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Technical Paper

Analytical Methodology for Design and Performance Assessment of Run-Off-Road Collision Avoidance Systems

Research in Intelligent Transportation Systems (ITS) has been increasingly focussed on the development of Collision Avoidance Systems (CAS). A CAS would reduce the incidence of collisions by providing warnings to the driver to take evasive action. Because single vehicle roadway departures, also known as Run-off-Road (ROR) events, are a cause of a significant portion of vehicle accidents and fatalities, an effective CAS for ROR can potentially improve highway safety dramatically. The development of performance specifications for CAS for ROR events is a part of an ongoing three-phase program for NHTSA (National Highway Traffic Safety Administration). This paper focusses on the development and application of a powerful simulation tool, RORSIM, for CAS assessments over a wide range of environmental, roadway, driver, vehicle and CAS operating conditions. The results of CAS effectiveness studies are presented.
Technical Paper

Application of Weld Fatigue Evaluation Procedure for Considering Multi-Axial Stress States Using the Battelle Structural Stress Method

Even under uniaxial loading, seemingly simple welded joint types can develop multi-axial stress states, which must be considered when evaluating both the fatigue strength and failure location. Based on the investigation of fatigue behavior for the multi-axial stress state, a procedure for fatigue behavior of welded joints with multi-axial stress states was proposed using an effective equivalent structural stress range parameter combined normal and in-plane shear equivalent structural stress ranges and the master S-N curve approach. In automotive structures, fatigue failure is often observed at weld end, which often show a complex stress state. Due to simplified weld end representation having a sharp right-angled weld corner, the fatigue failure prediction at the weld end tends to be overly conservative due to the excessive stress concentration at the right-angled weld termination.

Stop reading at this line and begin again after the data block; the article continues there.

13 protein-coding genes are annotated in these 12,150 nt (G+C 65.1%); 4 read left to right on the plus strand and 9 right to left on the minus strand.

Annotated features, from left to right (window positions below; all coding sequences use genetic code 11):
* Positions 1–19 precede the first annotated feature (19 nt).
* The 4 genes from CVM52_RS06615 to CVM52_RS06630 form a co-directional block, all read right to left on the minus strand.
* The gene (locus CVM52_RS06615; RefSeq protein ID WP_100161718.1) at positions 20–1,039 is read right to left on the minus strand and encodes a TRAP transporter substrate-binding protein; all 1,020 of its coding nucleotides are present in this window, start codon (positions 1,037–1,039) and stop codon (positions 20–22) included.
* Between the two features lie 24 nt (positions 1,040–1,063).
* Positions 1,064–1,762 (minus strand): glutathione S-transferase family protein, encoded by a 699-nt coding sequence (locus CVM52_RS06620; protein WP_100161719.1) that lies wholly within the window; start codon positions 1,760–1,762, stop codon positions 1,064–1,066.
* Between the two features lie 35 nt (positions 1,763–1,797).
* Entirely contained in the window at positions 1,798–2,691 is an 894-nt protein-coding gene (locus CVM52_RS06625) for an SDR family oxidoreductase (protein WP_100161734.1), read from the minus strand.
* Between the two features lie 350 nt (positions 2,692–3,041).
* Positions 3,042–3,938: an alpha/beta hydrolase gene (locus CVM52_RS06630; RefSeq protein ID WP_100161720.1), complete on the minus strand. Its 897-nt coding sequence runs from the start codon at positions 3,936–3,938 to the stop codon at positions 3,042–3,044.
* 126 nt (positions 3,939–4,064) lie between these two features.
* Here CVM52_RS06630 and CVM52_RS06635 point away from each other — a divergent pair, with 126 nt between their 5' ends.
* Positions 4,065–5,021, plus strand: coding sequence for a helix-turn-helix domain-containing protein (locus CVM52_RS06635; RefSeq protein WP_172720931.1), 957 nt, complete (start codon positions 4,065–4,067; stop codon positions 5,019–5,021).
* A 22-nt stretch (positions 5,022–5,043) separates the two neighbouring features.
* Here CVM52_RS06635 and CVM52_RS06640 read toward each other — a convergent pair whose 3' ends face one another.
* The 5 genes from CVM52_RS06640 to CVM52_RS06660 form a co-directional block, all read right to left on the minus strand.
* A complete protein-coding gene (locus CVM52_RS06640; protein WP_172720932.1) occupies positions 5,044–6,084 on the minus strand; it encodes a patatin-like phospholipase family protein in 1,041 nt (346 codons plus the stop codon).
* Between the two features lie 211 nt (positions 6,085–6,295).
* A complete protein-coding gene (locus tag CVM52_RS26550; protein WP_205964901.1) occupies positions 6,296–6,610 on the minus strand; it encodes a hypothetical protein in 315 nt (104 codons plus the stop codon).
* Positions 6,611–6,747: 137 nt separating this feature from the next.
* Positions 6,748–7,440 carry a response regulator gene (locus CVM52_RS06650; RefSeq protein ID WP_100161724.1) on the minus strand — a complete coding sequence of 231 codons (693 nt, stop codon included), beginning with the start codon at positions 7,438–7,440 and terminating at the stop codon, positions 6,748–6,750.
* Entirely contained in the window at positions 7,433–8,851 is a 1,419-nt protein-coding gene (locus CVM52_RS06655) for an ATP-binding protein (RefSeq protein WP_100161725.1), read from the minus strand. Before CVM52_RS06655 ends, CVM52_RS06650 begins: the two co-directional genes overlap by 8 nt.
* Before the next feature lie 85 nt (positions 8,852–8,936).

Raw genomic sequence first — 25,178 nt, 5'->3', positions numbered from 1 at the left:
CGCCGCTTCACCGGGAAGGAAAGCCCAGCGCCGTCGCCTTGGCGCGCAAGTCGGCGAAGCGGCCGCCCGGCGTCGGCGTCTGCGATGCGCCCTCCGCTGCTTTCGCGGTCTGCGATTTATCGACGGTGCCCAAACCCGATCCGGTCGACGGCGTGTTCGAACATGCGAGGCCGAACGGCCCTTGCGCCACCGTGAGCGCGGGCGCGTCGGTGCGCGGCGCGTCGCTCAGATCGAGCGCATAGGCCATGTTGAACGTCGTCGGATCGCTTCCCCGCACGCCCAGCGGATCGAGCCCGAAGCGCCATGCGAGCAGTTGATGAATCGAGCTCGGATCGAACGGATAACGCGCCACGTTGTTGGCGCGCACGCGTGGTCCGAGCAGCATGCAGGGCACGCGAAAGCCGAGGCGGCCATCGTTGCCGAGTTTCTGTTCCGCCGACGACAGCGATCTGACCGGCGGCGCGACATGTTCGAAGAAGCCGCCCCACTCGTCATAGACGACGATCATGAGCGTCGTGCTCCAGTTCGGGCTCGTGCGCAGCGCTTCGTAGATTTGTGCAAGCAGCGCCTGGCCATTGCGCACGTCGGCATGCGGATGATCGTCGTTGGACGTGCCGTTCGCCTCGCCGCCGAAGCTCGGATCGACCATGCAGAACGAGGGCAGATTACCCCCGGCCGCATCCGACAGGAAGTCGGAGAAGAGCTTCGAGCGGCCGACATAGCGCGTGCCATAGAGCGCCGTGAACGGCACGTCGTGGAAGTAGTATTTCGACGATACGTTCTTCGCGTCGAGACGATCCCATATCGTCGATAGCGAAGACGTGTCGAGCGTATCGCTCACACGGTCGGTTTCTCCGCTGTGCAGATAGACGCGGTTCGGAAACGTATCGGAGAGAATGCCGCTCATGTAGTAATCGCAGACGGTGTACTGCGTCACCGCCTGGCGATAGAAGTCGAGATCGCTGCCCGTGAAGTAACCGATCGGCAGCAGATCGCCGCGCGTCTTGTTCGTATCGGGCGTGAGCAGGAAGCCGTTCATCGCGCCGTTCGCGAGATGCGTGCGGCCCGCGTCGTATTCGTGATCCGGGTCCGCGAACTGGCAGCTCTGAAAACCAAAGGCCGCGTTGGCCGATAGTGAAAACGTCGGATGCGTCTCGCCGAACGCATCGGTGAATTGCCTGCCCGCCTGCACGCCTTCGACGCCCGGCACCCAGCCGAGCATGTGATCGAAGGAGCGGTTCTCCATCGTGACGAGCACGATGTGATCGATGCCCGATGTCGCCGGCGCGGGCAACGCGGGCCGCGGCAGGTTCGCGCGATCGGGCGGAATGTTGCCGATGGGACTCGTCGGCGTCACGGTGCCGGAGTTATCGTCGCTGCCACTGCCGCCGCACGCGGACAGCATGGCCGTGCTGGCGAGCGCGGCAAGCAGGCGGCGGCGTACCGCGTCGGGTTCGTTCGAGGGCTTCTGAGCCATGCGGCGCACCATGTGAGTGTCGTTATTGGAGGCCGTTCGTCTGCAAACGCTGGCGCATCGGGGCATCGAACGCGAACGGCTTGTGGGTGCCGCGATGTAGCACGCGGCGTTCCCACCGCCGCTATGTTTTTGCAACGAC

Technical Paper

Characterization of Nugget Development under Electrode Wear Conditions in Resistance Spot Welding

The effects of electrode wear on nugget development during resistance spot welding are major concerns in auto-body assembly and manufacturing. By considering detailed electrode-sheet interactions using advanced finite element modeling procedure, this paper presents a framework for detecting the electrode wear conditions and associated nugget development characteristics. Two important in-process parameters are studied in detail. They are the electrode movement and the dynamic resistance. It is found that the second-order derivative of the electrode movement and the first-order derivative of the dynamic resistance can be correlated in a fundamental form to identify the detailed nugget development process under various electrode wear conditions.
Journal Article

Development of Friction Stir Weld Fatigue Evaluation Procedure Using Battelle Structural Stress Method